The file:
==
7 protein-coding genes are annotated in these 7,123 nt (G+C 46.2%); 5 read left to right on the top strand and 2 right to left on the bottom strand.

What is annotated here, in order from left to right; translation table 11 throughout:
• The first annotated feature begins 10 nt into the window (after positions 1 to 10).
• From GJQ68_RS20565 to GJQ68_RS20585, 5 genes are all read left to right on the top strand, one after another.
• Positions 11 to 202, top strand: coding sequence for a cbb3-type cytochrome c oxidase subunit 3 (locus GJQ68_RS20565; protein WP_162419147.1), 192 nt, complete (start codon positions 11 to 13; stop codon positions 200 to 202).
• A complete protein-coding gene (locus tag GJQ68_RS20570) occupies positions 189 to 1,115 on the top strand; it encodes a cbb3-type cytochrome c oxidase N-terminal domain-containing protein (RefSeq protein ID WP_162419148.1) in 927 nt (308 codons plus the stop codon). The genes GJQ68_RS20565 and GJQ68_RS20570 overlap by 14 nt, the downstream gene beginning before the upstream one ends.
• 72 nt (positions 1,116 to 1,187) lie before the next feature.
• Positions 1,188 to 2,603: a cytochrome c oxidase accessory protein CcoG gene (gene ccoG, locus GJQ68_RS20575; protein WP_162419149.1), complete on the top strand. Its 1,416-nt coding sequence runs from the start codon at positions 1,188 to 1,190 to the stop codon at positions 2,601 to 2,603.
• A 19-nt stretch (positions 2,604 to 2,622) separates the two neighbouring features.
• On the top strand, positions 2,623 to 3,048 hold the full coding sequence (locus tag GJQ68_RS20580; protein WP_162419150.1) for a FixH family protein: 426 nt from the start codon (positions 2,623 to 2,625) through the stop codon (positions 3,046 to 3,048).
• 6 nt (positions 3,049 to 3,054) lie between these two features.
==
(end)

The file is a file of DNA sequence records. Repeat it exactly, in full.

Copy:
7 protein-coding genes are annotated in these 7,123 nt (G+C 46.2%); 5 read left to right on the top strand and 2 right to left on the bottom strand.

What is annotated here, in order from left to right; translation table 11 throughout:
• The first annotated feature begins 10 nt into the window (after positions 1 to 10).
• From GJQ68_RS20565 to GJQ68_RS20585, 5 genes are all read left to right on the top strand, one after another.
• Positions 11 to 202, top strand: coding sequence for a cbb3-type cytochrome c oxidase subunit 3 (locus GJQ68_RS20565; protein WP_162419147.1), 192 nt, complete (start codon positions 11 to 13; stop codon positions 200 to 202).
• A complete protein-coding gene (locus tag GJQ68_RS20570) occupies positions 189 to 1,115 on the top strand; it encodes a cbb3-type cytochrome c oxidase N-terminal domain-containing protein (RefSeq protein ID WP_162419148.1) in 927 nt (308 codons plus the stop codon). The genes GJQ68_RS20565 and GJQ68_RS20570 overlap by 14 nt, the downstream gene beginning before the upstream one ends.
• 72 nt (positions 1,116 to 1,187) lie before the next feature.
• Positions 1,188 to 2,603: a cytochrome c oxidase accessory protein CcoG gene (gene ccoG, locus GJQ68_RS20575; protein WP_162419149.1), complete on the top strand. Its 1,416-nt coding sequence runs from the start codon at positions 1,188 to 1,190 to the stop codon at positions 2,601 to 2,603.
• A 19-nt stretch (positions 2,604 to 2,622) separates the two neighbouring features.
• On the top strand, positions 2,623 to 3,048 hold the full coding sequence (locus tag GJQ68_RS20580; protein WP_162419150.1) for a FixH family protein: 426 nt from the start codon (positions 2,623 to 2,625) through the stop codon (positions 3,046 to 3,048).
• 6 nt (positions 3,049 to 3,054) lie between these two features.